Report: Gianluca Di Caro
It may have been unseasonably cold, OK but still seasonly wet, in Lincoln on Saturday night but the inclement weather didn’t prevent fans of the pugilistic arts turning out in force to watch local hero Nathan ‘Nightmare’ Decastro challenge Ghana’s Daniel Adjei Sowah for the World Boxing Union (WBU) Super Middleweight Championship of the World at the magnificent Engine Shed venue at the University of Lincoln.
I say local fans, but it wasn’t just local fans in attendance as I see so many people I know, including media, and not just from down south, where I’m from, but from all over the UK, Europe and Africa. That’s how much interest there was in this particular showdown or perhaps the event itself, as the whole card had an international flavour, with fighters from Europe, Africa and South America competing.
I can understand the interest, after all Decastro is not just unbeaten but has a 90% knockout ratio and is famed for sending Chris Eubank Jr to the canvas with just one punch back when the pair locked horns in the amateur ranks, and on the other side of the ring Sowah has an almost equally impressive knockout ratio, albeit in his case he’s stopped the same amount of opponents as Decastro has had pro fights!.
OK, enough scene setting let’s get down to the action, and there’s plenty of that.
Right from the off there was no no pussy footing about with this pair, oh no both protagonists went straight on the attack, the action was intense, both men digging deep into their arsenal of power shots for the first half of the round.
As the round entered the second minute Decastro started targeting the Ghanaians body with some incredibly powerful hooks, so much so you could see Sowah wincing each time an Exocet landed on his lower ribs, after one such assault Sowah stepped back, which left the perfect opportunity for Decastro to switch his attack and let rip with a huge right to the temple that sent the Ghanaian down.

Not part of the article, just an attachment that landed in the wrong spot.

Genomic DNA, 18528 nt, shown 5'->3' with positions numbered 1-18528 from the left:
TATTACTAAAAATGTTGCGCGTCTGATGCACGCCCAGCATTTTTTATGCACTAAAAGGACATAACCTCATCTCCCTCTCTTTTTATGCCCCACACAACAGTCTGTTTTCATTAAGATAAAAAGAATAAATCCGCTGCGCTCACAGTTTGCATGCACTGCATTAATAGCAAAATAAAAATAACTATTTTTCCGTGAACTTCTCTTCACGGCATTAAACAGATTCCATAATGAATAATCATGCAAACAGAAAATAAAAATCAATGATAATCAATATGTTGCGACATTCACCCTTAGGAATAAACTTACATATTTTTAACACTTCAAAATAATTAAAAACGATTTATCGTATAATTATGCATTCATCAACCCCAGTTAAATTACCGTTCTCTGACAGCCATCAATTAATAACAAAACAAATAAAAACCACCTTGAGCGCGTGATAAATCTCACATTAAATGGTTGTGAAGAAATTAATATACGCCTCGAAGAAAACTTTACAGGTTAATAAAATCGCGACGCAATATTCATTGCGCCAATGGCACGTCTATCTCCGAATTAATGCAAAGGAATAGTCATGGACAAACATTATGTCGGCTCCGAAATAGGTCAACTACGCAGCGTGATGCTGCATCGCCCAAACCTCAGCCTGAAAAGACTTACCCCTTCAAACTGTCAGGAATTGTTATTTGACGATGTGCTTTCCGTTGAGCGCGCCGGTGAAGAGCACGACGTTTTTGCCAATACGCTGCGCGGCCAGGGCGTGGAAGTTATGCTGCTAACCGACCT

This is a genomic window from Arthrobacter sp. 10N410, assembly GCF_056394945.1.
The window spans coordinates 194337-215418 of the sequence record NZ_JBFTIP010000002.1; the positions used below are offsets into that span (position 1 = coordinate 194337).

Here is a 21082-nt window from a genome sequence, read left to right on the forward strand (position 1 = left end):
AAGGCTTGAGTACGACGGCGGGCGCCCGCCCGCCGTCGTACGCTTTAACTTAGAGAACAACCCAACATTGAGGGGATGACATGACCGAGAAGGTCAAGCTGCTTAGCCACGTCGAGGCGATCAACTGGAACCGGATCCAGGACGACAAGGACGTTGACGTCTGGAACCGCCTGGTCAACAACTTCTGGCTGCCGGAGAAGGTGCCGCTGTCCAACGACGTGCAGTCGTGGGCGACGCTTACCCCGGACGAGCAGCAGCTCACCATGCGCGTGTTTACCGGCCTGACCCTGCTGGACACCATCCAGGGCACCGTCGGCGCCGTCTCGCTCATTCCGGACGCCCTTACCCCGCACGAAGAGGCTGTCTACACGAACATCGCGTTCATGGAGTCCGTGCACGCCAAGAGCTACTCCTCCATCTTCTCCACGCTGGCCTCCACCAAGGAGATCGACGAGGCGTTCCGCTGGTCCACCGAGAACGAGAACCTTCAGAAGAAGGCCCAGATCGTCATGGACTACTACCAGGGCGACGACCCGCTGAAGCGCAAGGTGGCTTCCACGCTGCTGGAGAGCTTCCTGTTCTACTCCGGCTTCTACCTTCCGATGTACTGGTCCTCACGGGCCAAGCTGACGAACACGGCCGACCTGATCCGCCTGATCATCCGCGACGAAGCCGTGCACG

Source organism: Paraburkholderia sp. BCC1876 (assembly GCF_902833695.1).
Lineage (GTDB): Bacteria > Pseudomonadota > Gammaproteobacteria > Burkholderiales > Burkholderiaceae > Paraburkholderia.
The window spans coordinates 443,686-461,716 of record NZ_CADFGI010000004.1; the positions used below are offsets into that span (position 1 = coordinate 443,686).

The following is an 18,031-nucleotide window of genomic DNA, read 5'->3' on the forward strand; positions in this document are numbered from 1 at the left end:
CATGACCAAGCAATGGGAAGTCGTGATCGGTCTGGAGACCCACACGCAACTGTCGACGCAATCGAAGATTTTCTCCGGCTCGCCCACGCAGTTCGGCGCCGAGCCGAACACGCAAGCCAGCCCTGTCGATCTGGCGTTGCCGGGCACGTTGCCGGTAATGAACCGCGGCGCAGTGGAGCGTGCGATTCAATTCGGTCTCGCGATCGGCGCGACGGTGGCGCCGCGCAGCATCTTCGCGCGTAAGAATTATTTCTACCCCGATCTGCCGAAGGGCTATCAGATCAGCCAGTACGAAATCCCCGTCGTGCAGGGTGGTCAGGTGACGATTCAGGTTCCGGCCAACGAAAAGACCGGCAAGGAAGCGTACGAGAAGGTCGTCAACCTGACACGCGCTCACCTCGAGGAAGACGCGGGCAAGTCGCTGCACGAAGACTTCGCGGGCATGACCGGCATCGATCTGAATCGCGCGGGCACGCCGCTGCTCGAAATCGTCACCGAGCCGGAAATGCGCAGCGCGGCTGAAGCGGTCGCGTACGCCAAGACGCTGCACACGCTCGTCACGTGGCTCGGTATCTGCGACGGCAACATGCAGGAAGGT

Sowah tried to prevent himself going fully down by grabbing Decastro’s shorts, however the force of the shot was too much and instead of remaining on his feet, this action led to not only Sowah going down but also Decastro being pulled down on top of him… with his shorts around his knees.
Sowah made the count but looked a bit dazed, luckily just after the fight resumed the bell rang to end the first round, otherwise I am sure Decastro would have at least put him down again, if not KO him.
Sowah came out strong at the start of the second, but as soon as Decastro landed another huge right, changed tactics and started surreptitiously holding Decastro every time the opportunity arose out of Referee Lee Murtagh’s view.
Decastro didn’t say a word, instead started working the body on the inside, especially the lower rib region, which appeared to be troubling the Ghanaian. On the occasions that some space opened up Decastro would let rip with big head shots, before making slick excursions to the body to let rip with big hooks and vicious uppercuts.
Round three was more of the same, some fantastic boxing from Sowah, but as soon as Decastro lands a big shot to the head the Ghanaian grabs hold which opens up other opportunities for Decastro to target the bottom rib area. It was like a vicious circle every time there’s space Sowah boxed his socks off, but the moment Decastro lands a big shot he grabs hold or tries to get on the inside.
Around about the thirty second point of the break between rounds three and four, Sowah’s coach summons Referee Lee Murtagh and retired his charge in the corner.
At point of retirement, the scorecards of Judges Charlie Cardona (Malta), Roger Barnor (Ghana) and Stephen Smith (England) were all identical reading 30-26 in favour of Decastro.
Following being presented the WBU Championship belt by British & Irish Boxing Authority’s Secretary General David Smith, Decastro made a statement on air aimed at Colchester’s Tommy ‘Sweet T’ Jacobs, who had been calling Decastro out on social media, during which he announced that he will make a voluntary defence against Jacobs on June 22nd.